The East Asian nation of Mongolia lies between Russia to the north and China to the south. With an area of over 600,000 square miles and a population of about 3 million people, Mongolia is the most sparsely populated sovereign nation on the planet. Almost half of the Mongolian populace lives in the capital city of Ulan Bator.

42 University near Greensboro : ELON

Elon is a city in the Piedmont region of North Carolina located close to the city of Burlington. Elon University is a private liberal arts school founded in 1889.

The North Carolina city of Greensboro was founded in 1808 as Greensborough, with the spelling changing in 1895. The city was named for Major General Nathanael Greene who commanded the defeated American forces at the Battle of Guilford Courthouse during the Revolutionary War. Although technically a defeat, Greene’s forces inflicted such heavy casualties on the British Army, led by Lieutenant General Charles Cornwallis, that the outcome was a strategic victory for the Americans.

43 Counterfeit token : SLUG

A slug is a counterfeit coin that is used to trick a coin-operated machine. A slug might just be a metal blank, or another coin of lower value. I remember the Austrian Schilling trick that was used in the nineties in the UK. A counterfeiter simply glued two Austrian Schillings back-to-back, and these passed nicely as pound coins. Back then, that represented a 90% profit for the bad guy.

46 G.R.E. takers, usually: Abbr. : SRS

Passing the Graduate Record Examination (GRE) is usually a requirement for entry into graduate school here in the US.

47 Obsolescent music holder : CD CASE

A CD case is also known as a jewel box, and I am really not sure why. I’ve heard some explanations, but not one that I really buy …

Something described as “obsolescent” is going out of use, becoming “obsolete”.

49 P.M. preceded and succeeded by Churchill : ATTLEE

Clement Attlee served as leader of Britain’s Labour Party and as Deputy Prime Minister in the coalition government during the war years under the leadership of Winston Churchill, a Conservative. Attlee swept into power right after WWII in a landslide victory over Churchill, and was responsible for major changes not only in Britain but around the waning British Empire. It was under Attlee that former British colonies like India, Pakistan, Burma, Sri Lanka and Jordan became independent. Also, the Palestine Mandate was terminated in 1948, while he was in office, with the state of Israel being declared the very next day.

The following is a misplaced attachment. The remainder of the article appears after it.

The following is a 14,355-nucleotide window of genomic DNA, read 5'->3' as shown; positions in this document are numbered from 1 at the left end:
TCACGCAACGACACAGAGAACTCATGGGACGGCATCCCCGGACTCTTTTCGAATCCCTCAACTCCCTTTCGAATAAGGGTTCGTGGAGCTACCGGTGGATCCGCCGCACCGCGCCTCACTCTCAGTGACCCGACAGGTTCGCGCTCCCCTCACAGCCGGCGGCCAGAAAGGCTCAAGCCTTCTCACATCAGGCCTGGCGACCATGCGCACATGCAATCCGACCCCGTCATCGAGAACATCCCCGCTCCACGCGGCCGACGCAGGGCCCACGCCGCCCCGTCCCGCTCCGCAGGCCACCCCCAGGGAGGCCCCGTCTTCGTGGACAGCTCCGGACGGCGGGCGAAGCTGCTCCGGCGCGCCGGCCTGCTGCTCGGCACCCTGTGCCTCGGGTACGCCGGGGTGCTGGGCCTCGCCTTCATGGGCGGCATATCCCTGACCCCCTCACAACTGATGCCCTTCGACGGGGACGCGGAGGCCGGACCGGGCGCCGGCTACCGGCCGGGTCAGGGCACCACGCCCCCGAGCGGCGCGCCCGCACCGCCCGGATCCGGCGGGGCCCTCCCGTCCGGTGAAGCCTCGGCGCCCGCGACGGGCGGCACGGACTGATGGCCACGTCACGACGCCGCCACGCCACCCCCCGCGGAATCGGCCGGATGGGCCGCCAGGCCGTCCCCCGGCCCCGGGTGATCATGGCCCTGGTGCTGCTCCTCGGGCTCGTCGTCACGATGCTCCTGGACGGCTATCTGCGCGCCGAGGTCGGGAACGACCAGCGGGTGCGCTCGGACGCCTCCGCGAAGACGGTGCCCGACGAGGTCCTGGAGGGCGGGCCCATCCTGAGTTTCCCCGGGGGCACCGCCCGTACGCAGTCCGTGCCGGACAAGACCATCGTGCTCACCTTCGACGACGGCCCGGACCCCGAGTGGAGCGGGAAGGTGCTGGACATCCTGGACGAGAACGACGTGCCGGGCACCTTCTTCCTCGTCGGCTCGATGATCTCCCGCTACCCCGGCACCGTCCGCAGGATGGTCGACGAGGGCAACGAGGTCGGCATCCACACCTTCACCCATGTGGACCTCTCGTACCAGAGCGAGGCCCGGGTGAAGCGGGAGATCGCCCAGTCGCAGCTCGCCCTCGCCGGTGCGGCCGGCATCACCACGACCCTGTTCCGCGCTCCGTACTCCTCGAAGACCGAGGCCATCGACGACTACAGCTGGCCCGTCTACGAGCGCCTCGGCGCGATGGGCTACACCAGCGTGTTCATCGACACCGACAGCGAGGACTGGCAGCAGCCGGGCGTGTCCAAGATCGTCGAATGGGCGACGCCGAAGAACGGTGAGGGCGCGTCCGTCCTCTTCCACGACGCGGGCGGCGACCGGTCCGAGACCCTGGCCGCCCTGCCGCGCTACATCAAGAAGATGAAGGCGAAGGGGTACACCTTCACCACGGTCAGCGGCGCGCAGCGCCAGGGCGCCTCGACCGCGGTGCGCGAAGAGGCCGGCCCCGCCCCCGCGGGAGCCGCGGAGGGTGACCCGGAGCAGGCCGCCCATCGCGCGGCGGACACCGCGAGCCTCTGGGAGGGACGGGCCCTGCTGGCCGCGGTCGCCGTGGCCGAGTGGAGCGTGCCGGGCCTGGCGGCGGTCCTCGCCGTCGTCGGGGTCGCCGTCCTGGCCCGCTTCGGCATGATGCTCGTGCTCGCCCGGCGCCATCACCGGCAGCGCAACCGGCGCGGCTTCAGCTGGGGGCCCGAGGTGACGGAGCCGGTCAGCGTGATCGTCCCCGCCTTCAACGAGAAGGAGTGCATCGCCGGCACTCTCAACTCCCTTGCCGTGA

51 Modern food critic : YELPER

yelp.com is a website that provides a local business directory and reviews of services. The site is sort of like Yellow Pages on steroids, and the term “yelp” is derived from “yel-low p-ages”.

56 City in Northern Ireland : DERRY

Derry is the second-largest city in Northern Ireland, after the capital city of Belfast. “Derry” is the anglicized version of the city’s name in Irish. The city’s legal name is “Londonderry”, a contentious name that was given when the city was granted a royal charter in the 17th century.

The island of Ireland is politically divided between the Republic of Ireland in the south and Northern Ireland in the north. Northern Ireland is part of the United Kingdom, and covers about one-sixth of the island.

59 Former frosh : SOPH

The term “sophomore” has been used for a student in the second year of university since the 1680’s. The original meaning of the word was “arguer”. The term has Greek roots, from two Greek words that have been artificially combined in English. The Greek “sophos” means “wise”, and “moros” means “foolish”.

“Frosh” is a slang term for a college freshperson (formerly “freshman”). We call such a person a “fresher” back in Ireland …

61 Mineral with parallel bands : ONYX

Onyx is a form of quartz that comes in many different shades, but most often it’s the black version that’s used for jewelry. The name “onyx” comes from the Greek word for “fingernail”, as onyx in the flesh color is said to resemble a fingernail.

64 Meghan Mountbatten-Windsor ___ Markle : NEE

Meghan, Duchess of Sussex is a former actress, and an American-born member of the British royal family. As an actress, Meghan Markle (her birth name) is best known for playing Rachel Zane on the legal drama “Suits”. Markle met her future husband, Prince Harry, on a blind date set up by a mutual friend in 2016.

65 Composer Brian : ENO

Brian Eno started his musical career with Roxy Music. However, Eno’s most oft-played composition (by far!) is Microsoft’s “startup jingle”, the 6-second sound you hear when the Windows operating system is booting up. Eno might have annoyed the Microsoft folks when he stated on a BBC radio show:

I wrote it on a Mac. I’ve never used a PC in my life; I don’t like them.

68 “Turn to Stone” band of 1977, for short : ELO

The Electric Light Orchestra (ELO) is a symphonic rock group from the north of England.

69 Playmate of Fido and Rover : REX

The name “Rex” translates from Latin as “king”.

Complete List of Clues/Answers